Note: If anyone was wondering where I’ve been the last two weeks (if you don’t follow me on Twitter), I was at the Develop conference in Brighton, so between meetings, award ceremonies, parties and after parties that didn’t leave a lot of time to write a post. Then last week… well it’s a long story, but I’m back now!
Or the good. Or anyone really. I recently finished Season 2 Episode 3 of Telltale’s massively popular zombie adventure game, which was based on the comic books of the same name. And you should probably know by now that there are few developers I trust as much as these guys to put out quality content every time. They definitely did not disappoint this time. Once again, please don’t read this until you’ve played the previous episodes, because there will be spoilers – huge ones!
Having been to a few trade shows like E3 and GDC the thing that really struck me was the number of consumers or at least people only loosely tied to the industry there were in attendance. I usually found this out from either talking to people or… to be honest, it’s pretty obvious. The few people in cosplay or getting really rowdy are probably not necessarily there for work. I have no issue with this of course. I mean, if you want to go and enjoy yourself, then go for it! In fact I kind of miss going to consumer conventions like the MCM Expo in London, which I used to attend twice a year, because of the atmosphere and amazing people who would turn up. Trade shows aren’t like that. Yet I’ve heard a lot of non-industry people talking about how they would do anything to go to E3 and I’m not sure if they’re just setting themselves up for disappointment. I’m not saying don’t go, but I’d like to explain some of my experiences of shows like E3 and you can make up your own mind if it’s something you want to spend your cash on. My focus here is mainly on E3 as that seems to be the one that most people want to attend, but it applies equally to other trade shows. Continue reading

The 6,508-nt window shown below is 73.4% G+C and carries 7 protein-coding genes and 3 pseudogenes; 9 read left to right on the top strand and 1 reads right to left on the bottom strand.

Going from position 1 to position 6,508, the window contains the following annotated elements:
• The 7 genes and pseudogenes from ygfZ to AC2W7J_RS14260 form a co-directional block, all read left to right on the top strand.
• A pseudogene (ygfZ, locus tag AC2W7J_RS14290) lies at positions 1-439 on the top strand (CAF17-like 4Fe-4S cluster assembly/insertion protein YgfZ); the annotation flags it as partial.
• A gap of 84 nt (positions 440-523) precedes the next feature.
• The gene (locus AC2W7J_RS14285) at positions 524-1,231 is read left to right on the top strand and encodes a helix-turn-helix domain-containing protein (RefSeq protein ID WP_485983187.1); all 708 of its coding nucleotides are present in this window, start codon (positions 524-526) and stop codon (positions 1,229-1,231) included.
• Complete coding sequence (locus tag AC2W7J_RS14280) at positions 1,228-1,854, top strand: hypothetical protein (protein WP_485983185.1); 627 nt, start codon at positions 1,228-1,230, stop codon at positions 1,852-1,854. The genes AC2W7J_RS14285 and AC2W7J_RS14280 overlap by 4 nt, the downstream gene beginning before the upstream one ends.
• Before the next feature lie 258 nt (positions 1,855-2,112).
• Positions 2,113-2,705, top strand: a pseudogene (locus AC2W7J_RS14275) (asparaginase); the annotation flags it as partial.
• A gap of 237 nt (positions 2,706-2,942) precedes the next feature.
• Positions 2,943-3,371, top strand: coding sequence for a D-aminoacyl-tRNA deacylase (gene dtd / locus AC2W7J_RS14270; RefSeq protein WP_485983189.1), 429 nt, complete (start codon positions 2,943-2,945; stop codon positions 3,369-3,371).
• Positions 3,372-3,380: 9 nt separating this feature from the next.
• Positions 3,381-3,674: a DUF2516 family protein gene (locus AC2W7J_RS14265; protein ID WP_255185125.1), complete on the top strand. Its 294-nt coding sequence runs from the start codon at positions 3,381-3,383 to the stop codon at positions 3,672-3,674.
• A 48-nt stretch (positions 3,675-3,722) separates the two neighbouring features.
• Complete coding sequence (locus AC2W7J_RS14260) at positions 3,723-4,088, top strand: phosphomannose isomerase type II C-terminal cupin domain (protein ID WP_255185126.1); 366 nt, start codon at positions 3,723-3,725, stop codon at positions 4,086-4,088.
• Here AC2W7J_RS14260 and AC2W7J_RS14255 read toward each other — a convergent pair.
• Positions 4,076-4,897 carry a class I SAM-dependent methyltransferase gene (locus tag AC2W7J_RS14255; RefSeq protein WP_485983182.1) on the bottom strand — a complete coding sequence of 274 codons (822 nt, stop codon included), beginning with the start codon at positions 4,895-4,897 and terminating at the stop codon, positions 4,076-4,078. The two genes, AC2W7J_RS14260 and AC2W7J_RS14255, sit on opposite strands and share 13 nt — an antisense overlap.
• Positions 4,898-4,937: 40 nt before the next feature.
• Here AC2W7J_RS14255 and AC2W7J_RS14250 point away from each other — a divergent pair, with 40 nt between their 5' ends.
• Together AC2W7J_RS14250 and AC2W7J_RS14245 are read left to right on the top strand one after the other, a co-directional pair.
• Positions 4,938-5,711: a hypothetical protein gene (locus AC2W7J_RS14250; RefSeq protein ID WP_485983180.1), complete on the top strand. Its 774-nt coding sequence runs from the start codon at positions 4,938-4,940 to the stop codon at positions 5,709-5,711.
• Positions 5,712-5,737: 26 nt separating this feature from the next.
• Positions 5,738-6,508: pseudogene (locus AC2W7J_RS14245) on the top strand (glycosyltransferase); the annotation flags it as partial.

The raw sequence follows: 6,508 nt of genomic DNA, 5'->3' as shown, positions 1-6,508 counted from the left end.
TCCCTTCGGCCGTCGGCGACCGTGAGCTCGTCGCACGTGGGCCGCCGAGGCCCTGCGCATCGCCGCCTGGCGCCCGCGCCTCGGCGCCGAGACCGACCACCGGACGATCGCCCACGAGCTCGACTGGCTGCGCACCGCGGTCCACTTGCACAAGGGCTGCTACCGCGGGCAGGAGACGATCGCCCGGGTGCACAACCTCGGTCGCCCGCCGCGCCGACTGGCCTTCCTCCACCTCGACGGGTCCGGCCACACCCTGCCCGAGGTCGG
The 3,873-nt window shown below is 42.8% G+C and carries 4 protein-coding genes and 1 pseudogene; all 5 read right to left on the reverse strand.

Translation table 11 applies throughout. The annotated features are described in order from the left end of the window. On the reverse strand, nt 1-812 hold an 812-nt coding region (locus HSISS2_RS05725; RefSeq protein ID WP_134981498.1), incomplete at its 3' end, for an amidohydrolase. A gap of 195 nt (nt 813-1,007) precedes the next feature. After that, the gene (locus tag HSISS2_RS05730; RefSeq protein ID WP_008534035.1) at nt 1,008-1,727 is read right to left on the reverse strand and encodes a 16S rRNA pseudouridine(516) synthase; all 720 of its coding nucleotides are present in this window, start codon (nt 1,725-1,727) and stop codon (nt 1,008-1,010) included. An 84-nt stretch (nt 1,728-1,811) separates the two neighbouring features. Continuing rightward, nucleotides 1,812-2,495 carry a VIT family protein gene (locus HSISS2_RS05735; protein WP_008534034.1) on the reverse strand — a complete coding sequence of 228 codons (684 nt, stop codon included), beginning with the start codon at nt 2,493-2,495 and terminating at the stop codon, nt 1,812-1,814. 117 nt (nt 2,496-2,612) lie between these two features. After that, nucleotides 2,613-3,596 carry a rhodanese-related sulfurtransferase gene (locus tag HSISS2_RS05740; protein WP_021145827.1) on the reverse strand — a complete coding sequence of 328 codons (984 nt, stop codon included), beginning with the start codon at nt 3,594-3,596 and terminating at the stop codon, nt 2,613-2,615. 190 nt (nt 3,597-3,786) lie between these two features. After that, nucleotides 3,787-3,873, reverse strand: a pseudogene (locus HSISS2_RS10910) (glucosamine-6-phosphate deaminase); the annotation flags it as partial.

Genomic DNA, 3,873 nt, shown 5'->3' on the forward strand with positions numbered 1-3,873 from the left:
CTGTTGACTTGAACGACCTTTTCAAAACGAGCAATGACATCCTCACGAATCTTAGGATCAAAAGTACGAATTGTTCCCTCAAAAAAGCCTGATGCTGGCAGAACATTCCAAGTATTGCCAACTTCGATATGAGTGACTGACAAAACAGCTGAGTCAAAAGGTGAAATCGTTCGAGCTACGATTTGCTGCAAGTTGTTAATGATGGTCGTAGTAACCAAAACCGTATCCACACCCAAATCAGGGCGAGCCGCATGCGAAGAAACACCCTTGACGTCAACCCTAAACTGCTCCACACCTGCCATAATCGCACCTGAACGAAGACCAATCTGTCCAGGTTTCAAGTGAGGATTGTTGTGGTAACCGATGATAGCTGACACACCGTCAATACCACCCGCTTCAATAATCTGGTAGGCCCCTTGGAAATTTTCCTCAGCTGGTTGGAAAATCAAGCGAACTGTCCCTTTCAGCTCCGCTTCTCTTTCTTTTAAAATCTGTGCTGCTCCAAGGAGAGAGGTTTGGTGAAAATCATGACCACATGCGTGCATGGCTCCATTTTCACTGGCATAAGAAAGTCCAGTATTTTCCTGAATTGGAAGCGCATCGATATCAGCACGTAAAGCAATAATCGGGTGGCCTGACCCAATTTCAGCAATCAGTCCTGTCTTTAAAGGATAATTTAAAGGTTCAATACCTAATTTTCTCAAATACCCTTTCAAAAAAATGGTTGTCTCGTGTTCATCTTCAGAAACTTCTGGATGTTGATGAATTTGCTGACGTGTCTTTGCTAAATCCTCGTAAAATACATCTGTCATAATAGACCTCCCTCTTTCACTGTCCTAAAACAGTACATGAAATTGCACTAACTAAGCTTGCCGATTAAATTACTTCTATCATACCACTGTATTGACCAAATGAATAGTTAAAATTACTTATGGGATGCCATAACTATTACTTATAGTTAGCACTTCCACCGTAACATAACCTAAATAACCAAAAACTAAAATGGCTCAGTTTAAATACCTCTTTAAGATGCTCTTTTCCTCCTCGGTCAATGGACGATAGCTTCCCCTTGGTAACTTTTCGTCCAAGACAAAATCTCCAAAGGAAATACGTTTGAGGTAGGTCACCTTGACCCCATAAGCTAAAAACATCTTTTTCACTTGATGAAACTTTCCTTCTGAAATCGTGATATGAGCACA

Originally posted on UWG here. This week I wanted to post an interesting round table discussion we had over at UWG regarding the necessity of E3. Obviously my perspective was a little different from most, as I work in the games industry and attending conferences is a large part of my job, so hopefully I added something unique to the discussion. But I want to know, what do you guys think? Do you have aspirations to attend E3? As a consumer are you even excited by it anymore? Let me know! As mentioned, I’ll be writing on a related topic soon – what are trade shows actually like and should consumers try to attend them?
With E3 done and over with, we at UWG decided now would be a good time to take a hard look at shows like E3 and ask a tough question: